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OK! I have a question. I have brought this up to the past few groups I have worked with. It stems from the video of the kids (recruit firefighters) from the DC area putting on the demonstration to the pre-school kid and they get burned. If you haven’t seen it – here is a short clip. Demo very short.wmv
This also springs from recent firefighter injuries and fatalities. Guys falling through fire weakened floors. Here is my question?
“How do you know when it’s getting too hot”?
When I fought fires (when I actually crawled around inside) we had no hoods and rubber ¾ length pull up hip boots. My dad told me “if you’re ears start to get hot – you need to evaluate your environment”. If I was crawling on a floor with fire underneath me, I knew it because my knees would start to heat up (quick).
The manufacturers of our turnout gear today have done a fantastic job of protecting us. They say that there are built in thermal barriers to keep heat away from the body. In fact, they say that if you are getting hot in your bunker gear, so hot that it is getting very uncomfortable very quickly, you are in too much heat and you are very close to being in trouble.
So I go back to the question! “How do you know when it’s getting too hot”? If it’s too hot when you begin to feel it – how do you really know?
We used to use our exposed skin to tell us. We’re supposed to have no more exposed skin. If it were me today, I’d expose something! My wrist or cheek comes to mind. I don't mean I would not wear one glove or not wear a hood. I mean I would stop occasionally (as the officer for sure) and quickly expose something and mentally compare it with may previous (exposures).
As I stated in the beginning of the Blog – I asked many firefighters recently and no one really gave me an answer. I got a lot of looks – but no hands went up! No volunteers! No answer! Am I right, do you still expose skin or is there another way. I hope it’s not waiting till your helmet eye shield starts to melt over your SCBA facepiece. Please – serious question! “How do you know when it’s getting too hot”?

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Comment by Dan Rice on August 1, 2011 at 10:05am

There isn’t one that I have found, heard of, or tried other than being prepared for what changes might occur while inside a structure. Proper size up, smoke reading, building construction and all other aspects being done properly is the way to prevent getting your men in danger. Now as far as not feeling heat inside a structure, I guess get promoted because your gonna feel it. If it hurts then you are in to deep but simply feeling atmosphere changes is the way to tell how hot its getting. Any of my men ever remove a piece of PPE or purposefully expose skin inside a structure I’m going to blow my mind as any company officer should. I think that your question may it be a good one, does not have an answer sir. You are going to feel heat in a fire, there is no way around it. When we do camp fires in a training building (small middle room burns ) that are far from being the magnitude of a true working fire situation you feel heat. Now it doesn’t burn or hurt but you feel the temperature change. It’s the name of the game, has been and will continue to be up to the day they replace us with something better.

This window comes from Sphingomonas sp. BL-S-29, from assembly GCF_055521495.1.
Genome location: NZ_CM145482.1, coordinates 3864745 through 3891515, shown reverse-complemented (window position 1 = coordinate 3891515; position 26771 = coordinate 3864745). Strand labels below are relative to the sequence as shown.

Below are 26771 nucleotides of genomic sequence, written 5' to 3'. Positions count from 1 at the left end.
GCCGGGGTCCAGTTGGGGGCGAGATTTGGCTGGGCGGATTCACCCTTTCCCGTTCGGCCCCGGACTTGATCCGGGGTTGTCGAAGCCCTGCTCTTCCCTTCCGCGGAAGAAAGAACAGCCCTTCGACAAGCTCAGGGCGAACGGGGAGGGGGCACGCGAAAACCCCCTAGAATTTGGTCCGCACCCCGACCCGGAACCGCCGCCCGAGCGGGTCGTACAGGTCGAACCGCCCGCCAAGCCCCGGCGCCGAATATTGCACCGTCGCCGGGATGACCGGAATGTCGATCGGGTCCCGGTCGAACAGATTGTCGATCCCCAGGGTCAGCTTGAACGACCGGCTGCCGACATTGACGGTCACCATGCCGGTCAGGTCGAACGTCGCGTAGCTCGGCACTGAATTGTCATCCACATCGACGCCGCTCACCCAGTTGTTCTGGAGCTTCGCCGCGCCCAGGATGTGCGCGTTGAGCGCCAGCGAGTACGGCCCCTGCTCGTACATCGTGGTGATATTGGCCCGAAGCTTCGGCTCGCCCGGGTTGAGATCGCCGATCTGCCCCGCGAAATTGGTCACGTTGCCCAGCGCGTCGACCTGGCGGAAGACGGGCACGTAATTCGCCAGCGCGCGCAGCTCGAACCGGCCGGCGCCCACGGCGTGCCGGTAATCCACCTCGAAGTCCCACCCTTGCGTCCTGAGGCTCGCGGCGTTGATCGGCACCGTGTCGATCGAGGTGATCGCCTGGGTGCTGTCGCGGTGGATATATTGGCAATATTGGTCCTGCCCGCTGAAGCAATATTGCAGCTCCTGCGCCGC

Be Aggressive,


Comment by Skip Coleman on June 14, 2010 at 4:00pm
Thanks Aj - Mike, That is your opinion and I respect that. I believe that when you can feel "hot" through your gear as AJ said - it;s dangerously hot in that area. So I go back to the original question" What can we do so we don't get to the point of feeling heat?" The only thing I can come up with is what I have stated. If you have ideas please provide them. Please don't include things that are beyond the control of the searcher such as "controlling the environment". That shouldn't be your focus as a searcher. If you are "controlling the environment "- are you "searching"??? Please help and tell us how you do it in Albuquerque short of and prior to feeling heat on your face.
Comment by Aj Bonnett on June 14, 2010 at 12:04pm
"When you can feel the environment through your bunker gear - it's getting dangerously hot in that area. " - Exactly.
Comment by Michael Bricault (ret) on June 14, 2010 at 11:43am
-I think your underlined quote is exactly the point AJ is trying to make; you ARE advocating, for however short a period of time, removing PPE inside of the IDLH... and or a person in your position that is unacceptable.
Comment by Skip Coleman on June 14, 2010 at 7:20am